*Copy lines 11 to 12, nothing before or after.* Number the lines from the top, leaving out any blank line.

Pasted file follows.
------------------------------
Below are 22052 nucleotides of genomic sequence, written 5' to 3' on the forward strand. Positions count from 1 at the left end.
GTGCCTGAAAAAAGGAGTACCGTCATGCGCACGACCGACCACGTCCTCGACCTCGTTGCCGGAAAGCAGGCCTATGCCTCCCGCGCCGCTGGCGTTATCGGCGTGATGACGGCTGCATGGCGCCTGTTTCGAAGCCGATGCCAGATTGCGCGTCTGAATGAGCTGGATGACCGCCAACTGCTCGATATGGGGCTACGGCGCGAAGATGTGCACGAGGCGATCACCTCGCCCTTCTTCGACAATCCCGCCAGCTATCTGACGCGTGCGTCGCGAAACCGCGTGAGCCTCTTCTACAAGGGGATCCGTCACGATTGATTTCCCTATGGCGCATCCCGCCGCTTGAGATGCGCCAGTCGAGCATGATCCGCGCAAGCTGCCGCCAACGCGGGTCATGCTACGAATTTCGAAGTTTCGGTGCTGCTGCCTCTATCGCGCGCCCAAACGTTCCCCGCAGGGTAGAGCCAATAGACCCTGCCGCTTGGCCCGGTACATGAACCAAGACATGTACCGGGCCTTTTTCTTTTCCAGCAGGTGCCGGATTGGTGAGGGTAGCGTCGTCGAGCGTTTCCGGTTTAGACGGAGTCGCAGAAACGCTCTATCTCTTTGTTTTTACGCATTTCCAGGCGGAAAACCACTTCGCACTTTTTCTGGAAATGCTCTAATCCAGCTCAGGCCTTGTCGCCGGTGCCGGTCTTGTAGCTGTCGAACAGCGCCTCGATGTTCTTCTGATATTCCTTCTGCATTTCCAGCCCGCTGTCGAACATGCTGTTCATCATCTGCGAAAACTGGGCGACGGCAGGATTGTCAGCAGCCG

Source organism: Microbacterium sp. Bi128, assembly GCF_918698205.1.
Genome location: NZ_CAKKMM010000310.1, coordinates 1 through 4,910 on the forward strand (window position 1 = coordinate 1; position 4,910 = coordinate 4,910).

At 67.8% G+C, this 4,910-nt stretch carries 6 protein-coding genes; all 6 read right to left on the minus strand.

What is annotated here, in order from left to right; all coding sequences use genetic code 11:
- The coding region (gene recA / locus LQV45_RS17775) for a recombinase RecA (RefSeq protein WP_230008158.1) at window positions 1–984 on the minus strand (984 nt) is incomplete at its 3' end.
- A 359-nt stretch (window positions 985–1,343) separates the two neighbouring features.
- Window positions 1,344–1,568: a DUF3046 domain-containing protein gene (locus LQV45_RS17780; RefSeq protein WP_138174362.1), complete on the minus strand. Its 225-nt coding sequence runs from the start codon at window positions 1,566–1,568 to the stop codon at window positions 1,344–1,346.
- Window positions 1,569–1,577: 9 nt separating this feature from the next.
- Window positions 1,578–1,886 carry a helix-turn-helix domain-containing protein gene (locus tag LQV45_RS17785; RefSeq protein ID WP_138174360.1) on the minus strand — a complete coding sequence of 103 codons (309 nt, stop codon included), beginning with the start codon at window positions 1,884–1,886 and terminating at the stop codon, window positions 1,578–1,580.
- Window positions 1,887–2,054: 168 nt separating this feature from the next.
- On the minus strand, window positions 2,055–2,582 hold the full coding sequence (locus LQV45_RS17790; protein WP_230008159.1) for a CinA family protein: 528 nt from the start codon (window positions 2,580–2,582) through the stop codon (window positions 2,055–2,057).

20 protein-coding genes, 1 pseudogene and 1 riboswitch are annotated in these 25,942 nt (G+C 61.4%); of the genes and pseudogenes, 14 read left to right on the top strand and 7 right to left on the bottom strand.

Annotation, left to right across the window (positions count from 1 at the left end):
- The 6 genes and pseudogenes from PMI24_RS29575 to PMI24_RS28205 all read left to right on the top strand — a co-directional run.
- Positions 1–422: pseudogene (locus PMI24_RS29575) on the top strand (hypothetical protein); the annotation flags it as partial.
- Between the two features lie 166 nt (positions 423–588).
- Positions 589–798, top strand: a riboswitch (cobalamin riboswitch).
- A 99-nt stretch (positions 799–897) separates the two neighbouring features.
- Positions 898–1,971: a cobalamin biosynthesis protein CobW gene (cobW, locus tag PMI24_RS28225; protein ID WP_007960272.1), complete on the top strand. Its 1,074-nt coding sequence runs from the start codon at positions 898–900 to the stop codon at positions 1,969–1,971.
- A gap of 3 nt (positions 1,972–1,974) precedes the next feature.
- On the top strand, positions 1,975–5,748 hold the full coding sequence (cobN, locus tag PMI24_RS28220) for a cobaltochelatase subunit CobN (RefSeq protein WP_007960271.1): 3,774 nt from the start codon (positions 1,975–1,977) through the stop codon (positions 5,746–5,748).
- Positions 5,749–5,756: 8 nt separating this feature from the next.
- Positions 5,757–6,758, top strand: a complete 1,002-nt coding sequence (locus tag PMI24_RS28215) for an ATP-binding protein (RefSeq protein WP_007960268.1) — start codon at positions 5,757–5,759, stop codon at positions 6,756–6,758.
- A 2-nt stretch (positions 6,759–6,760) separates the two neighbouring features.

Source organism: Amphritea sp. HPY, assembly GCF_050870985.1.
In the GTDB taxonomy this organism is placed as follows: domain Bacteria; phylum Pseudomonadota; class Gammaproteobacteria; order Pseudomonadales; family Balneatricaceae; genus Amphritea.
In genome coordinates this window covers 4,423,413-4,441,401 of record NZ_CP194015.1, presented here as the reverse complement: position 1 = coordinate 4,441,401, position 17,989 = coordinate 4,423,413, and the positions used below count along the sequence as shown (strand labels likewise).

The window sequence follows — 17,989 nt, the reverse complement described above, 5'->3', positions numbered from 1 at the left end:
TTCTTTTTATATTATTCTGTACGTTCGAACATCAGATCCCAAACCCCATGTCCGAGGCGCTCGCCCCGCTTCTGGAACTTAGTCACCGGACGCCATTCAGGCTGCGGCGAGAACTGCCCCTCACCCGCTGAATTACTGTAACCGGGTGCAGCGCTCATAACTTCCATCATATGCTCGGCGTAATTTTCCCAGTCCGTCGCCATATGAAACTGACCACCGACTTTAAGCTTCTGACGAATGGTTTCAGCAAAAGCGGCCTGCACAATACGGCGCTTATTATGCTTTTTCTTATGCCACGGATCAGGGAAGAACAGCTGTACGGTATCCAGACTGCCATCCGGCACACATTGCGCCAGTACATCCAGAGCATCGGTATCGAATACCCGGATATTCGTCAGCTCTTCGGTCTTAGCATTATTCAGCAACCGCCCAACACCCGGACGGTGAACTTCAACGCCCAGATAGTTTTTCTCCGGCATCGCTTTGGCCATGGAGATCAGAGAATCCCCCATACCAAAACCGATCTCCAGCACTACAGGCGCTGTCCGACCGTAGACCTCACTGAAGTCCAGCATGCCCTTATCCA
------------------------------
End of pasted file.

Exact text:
- Window positions 1,578–1,886 carry a helix-turn-helix domain-containing protein gene (locus tag LQV45_RS17785; RefSeq protein ID WP_138174360.1) on the minus strand — a complete coding sequence of 103 codons (309 nt, stop codon included), beginning with the start codon at window positions 1,884–1,886 and terminating at the stop codon, window positions 1,578–1,580.
- Window positions 1,887–2,054: 168 nt separating this feature from the next.